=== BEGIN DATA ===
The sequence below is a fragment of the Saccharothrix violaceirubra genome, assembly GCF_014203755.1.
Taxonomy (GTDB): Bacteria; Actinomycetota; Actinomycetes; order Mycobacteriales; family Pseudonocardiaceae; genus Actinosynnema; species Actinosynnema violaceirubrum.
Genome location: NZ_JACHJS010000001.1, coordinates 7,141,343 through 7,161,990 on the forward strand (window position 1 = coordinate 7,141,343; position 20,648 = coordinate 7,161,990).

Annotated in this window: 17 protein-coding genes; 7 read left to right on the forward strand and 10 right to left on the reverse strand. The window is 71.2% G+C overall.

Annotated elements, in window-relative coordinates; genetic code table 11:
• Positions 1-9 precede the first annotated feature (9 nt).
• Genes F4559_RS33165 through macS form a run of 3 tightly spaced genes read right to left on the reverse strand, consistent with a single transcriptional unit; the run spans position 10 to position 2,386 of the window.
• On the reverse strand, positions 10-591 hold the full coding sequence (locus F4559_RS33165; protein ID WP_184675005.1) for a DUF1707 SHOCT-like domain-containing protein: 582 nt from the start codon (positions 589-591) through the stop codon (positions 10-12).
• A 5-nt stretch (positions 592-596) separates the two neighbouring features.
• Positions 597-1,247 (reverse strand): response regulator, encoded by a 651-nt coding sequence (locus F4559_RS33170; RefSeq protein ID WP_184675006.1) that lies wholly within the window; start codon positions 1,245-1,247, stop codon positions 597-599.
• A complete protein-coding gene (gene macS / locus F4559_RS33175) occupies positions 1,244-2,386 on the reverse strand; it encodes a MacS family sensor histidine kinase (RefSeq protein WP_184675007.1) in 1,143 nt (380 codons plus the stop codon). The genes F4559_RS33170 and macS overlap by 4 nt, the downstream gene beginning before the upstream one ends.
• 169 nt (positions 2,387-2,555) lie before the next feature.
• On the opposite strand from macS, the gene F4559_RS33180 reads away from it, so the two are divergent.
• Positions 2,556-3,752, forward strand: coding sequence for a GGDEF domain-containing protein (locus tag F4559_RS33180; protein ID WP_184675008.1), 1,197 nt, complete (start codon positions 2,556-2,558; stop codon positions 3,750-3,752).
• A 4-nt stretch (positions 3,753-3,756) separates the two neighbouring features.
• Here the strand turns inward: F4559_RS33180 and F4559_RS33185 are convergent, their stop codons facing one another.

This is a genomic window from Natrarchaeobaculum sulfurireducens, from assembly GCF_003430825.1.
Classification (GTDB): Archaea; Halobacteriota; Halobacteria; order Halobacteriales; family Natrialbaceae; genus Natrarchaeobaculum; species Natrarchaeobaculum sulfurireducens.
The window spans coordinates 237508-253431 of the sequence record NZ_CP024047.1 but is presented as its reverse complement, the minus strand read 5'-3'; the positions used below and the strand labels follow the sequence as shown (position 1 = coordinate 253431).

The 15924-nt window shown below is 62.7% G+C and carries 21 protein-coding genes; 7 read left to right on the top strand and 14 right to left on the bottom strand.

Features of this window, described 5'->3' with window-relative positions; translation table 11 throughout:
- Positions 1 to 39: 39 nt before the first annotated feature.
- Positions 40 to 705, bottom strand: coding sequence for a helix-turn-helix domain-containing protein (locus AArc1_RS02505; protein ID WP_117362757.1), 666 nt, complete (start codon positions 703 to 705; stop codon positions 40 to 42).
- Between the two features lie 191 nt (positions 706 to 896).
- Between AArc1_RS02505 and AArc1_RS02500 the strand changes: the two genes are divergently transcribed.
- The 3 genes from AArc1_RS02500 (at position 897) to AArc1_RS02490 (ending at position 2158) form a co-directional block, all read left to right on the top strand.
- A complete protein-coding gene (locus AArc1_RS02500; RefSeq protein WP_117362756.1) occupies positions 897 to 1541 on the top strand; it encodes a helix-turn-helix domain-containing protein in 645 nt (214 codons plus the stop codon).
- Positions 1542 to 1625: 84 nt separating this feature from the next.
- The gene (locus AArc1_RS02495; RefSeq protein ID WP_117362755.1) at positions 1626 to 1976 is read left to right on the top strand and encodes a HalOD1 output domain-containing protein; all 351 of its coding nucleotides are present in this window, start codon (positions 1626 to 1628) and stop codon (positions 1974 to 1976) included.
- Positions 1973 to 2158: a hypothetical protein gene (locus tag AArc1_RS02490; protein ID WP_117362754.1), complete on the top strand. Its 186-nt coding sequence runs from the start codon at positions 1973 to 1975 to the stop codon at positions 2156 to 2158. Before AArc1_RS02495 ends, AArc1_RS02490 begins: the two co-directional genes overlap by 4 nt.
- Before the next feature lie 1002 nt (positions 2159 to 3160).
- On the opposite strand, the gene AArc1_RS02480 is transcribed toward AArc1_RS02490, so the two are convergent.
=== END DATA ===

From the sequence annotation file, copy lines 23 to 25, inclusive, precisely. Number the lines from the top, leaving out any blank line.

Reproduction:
- Positions 40 to 705, bottom strand: coding sequence for a helix-turn-helix domain-containing protein (locus AArc1_RS02505; protein ID WP_117362757.1), 666 nt, complete (start codon positions 703 to 705; stop codon positions 40 to 42).
- Between the two features lie 191 nt (positions 706 to 896).
- Between AArc1_RS02505 and AArc1_RS02500 the strand changes: the two genes are divergently transcribed.